You need to think differently about patient selection in private practice. Don't have an 'NHS mind-set’ that you are obliged to treat everyone who comes your way. And don't assume that 'beggars can't be choosers' and take on any private patients available to build a practice. As long as you are not engaging in discriminatory behaviour, you can refuse to accept private patients in many circumstances. It is important to remember that this is good risk management and is also best for the patient. If you are unsure whether you can fulfil the patient's needs (including managing their expectations where relevant), then it might be best to refer them to someone else rather than risk disappointing them and inviting a complaint or claim.
Contracts with private hospitals, or private health insurers
Unless you are setting up your own clinic, you may well need to gain practising privileges at one or more private hospitals. Many surgeons will also need to get on to the approved surgeon lists of key private health insurers. Most hospitals and health insurers have their standard contracts that they will oblige self-employed private consultants to sign. However, it is important to properly understand the terms of those contracts, as well as any additional policies that the hospitals will require you to follow. Some consultants have signed hospital contracts, only to realise years down the line that various onerous terms apply if they want to cease practice at that hospital. Similarly, some doctors have got drawn into disputes with health insurers about the correct categorisation of particular procedures, and accordingly the correct fee. While individual doctors may not have much negotiating power with large private hospital groups or health insurers, they should at least have their eyes open to what they are signing up to. This should minimise the risk of inadvertent breaches, and of wasting significant time dealing with disputes with hospitals and health insurers.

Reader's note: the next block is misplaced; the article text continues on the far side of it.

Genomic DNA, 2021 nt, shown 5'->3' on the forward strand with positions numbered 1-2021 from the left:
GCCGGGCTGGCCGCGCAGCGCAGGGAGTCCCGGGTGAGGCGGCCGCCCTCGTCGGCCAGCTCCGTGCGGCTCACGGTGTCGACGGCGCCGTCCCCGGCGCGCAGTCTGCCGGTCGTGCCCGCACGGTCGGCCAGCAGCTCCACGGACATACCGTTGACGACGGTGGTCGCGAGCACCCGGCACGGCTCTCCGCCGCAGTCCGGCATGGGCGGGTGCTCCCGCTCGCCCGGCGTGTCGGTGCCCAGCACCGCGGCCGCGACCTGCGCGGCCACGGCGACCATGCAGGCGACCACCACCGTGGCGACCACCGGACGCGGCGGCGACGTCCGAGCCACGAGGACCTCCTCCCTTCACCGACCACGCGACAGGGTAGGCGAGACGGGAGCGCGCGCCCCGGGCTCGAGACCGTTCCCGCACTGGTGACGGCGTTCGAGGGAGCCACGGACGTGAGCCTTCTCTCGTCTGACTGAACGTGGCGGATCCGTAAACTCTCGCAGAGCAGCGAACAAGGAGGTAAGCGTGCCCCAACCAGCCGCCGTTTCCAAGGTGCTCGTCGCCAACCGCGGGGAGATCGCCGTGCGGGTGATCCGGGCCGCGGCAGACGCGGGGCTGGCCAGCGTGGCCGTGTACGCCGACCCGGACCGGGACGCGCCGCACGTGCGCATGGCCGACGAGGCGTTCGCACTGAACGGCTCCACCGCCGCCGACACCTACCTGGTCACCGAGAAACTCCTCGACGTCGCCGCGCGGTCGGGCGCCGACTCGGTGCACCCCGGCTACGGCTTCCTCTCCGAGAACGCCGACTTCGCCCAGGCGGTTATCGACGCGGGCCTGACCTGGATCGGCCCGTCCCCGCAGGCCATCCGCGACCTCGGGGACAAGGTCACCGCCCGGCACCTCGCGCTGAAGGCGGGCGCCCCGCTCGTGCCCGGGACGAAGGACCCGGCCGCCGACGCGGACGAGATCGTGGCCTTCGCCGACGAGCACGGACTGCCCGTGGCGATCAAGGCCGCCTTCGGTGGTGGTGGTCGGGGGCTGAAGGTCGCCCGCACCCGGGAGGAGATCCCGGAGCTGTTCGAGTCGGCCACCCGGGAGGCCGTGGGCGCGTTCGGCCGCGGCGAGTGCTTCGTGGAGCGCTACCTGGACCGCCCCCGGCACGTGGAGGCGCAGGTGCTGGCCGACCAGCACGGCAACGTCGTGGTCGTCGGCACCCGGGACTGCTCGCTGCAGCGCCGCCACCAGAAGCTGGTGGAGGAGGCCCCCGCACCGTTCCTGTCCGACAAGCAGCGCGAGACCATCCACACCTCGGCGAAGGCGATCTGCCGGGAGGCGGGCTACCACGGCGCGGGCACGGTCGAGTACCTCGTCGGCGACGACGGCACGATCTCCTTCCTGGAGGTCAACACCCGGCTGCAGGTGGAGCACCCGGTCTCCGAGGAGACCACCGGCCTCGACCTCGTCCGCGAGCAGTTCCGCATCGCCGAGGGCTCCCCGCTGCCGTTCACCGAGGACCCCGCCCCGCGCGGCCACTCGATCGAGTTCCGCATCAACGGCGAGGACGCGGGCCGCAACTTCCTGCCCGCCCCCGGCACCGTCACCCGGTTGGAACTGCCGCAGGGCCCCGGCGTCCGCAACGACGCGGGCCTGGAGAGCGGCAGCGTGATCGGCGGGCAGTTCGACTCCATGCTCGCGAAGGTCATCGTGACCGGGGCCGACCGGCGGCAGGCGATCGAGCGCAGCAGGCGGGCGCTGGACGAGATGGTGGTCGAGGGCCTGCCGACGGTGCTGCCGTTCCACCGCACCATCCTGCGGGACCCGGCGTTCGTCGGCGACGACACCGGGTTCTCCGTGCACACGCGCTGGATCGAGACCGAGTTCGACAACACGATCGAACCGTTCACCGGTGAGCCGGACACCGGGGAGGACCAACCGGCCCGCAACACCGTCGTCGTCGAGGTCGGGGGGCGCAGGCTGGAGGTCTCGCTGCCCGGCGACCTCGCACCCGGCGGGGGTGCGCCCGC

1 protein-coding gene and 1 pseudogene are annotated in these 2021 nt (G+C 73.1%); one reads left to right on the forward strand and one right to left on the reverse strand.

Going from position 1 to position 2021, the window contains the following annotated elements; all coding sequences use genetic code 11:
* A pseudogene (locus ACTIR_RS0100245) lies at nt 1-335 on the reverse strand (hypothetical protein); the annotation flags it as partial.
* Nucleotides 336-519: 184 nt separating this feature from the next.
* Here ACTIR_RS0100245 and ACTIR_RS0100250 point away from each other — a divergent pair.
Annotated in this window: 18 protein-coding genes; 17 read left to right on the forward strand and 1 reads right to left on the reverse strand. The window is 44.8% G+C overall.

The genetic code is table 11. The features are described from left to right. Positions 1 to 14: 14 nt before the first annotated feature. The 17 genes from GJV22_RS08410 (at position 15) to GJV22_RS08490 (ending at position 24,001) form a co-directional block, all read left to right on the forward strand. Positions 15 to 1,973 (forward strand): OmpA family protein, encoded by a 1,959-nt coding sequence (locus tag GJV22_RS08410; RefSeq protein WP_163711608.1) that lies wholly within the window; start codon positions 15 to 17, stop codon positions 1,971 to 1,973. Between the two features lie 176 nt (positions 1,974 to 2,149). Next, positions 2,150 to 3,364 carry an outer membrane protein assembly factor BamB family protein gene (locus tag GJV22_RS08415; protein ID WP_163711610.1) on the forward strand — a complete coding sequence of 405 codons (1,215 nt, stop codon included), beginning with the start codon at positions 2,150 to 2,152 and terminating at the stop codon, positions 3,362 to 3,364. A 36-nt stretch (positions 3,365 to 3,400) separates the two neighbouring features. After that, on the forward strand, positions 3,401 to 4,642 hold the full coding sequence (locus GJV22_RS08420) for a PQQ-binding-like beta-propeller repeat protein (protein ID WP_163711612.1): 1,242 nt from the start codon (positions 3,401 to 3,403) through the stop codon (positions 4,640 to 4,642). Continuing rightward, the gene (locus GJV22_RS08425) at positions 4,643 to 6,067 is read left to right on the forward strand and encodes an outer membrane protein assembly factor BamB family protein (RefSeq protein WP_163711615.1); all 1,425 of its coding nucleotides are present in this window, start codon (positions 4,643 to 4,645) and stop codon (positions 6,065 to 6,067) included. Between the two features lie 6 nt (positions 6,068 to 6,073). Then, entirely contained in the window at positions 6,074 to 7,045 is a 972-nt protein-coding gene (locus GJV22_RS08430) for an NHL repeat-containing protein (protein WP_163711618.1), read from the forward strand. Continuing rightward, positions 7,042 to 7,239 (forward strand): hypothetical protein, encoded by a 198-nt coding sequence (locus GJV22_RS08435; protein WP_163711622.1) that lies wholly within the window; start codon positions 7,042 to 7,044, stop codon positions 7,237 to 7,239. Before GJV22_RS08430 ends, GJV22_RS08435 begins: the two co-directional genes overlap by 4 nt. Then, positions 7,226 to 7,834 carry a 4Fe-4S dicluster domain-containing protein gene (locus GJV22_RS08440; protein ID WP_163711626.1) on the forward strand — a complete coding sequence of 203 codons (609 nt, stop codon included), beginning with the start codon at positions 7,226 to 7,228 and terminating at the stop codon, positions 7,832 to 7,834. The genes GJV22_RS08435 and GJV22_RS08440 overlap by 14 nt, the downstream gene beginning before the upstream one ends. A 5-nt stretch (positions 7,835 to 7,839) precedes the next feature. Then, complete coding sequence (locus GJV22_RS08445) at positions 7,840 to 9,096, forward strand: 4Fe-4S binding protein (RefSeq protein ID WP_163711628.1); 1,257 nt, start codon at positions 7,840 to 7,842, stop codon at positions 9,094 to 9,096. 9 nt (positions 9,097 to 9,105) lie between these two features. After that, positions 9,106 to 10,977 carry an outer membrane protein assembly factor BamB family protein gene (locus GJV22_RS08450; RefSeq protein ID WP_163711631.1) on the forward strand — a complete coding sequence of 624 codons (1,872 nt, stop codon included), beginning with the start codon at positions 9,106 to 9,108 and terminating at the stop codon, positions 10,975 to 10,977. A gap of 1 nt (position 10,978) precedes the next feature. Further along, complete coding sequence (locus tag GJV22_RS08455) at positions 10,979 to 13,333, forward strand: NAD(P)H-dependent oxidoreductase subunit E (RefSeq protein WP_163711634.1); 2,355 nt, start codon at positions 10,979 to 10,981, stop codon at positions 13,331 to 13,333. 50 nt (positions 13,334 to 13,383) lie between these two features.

*Article originally published in December 2019
The internet makes it simple to instantly tell the world precisely what you think. Anyone with an internet connection can post comments about anyone or anything on social media platforms such as Facebook, Instagram and Twitter. It now seems to be the norm for consumers to publicly rate and review every product and service. Websites are dedicated to the publication of consumer reviews, from Google Reviews to specialist sites such as Realself.com for cosmetic surgery.
Therefore specialist self-employed surgeons and doctors are increasingly likely to be commented about on social media, or be the subject of an online review by a patient. Which? it isn't, with the majority of reviews being self-published by the patients, with little oversight by host site’s moderators, nor much pro-active work by host sites to ensure that reviews are accurate, objective or balanced.